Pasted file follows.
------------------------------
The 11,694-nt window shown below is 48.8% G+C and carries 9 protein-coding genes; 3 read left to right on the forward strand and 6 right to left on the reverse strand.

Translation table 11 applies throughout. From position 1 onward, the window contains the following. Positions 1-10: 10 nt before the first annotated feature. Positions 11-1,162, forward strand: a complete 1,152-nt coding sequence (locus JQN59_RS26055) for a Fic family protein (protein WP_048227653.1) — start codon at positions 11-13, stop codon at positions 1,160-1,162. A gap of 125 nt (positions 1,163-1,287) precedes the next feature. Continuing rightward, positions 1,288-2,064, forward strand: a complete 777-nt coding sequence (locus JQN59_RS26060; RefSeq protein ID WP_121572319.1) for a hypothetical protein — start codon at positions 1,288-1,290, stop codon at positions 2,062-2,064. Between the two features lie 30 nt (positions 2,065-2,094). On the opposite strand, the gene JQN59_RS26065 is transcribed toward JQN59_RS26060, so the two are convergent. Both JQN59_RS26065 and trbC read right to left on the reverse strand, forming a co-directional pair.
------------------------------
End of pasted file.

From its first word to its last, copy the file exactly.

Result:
The 11,694-nt window shown below is 48.8% G+C and carries 9 protein-coding genes; 3 read left to right on the forward strand and 6 right to left on the reverse strand.

Translation table 11 applies throughout. From position 1 onward, the window contains the following. Positions 1-10: 10 nt before the first annotated feature. Positions 11-1,162, forward strand: a complete 1,152-nt coding sequence (locus JQN59_RS26055) for a Fic family protein (protein WP_048227653.1) — start codon at positions 11-13, stop codon at positions 1,160-1,162. A gap of 125 nt (positions 1,163-1,287) precedes the next feature. Continuing rightward, positions 1,288-2,064, forward strand: a complete 777-nt coding sequence (locus JQN59_RS26060; RefSeq protein ID WP_121572319.1) for a hypothetical protein — start codon at positions 1,288-1,290, stop codon at positions 2,062-2,064. Between the two features lie 30 nt (positions 2,065-2,094). On the opposite strand, the gene JQN59_RS26065 is transcribed toward JQN59_RS26060, so the two are convergent. Both JQN59_RS26065 and trbC read right to left on the reverse strand, forming a co-directional pair.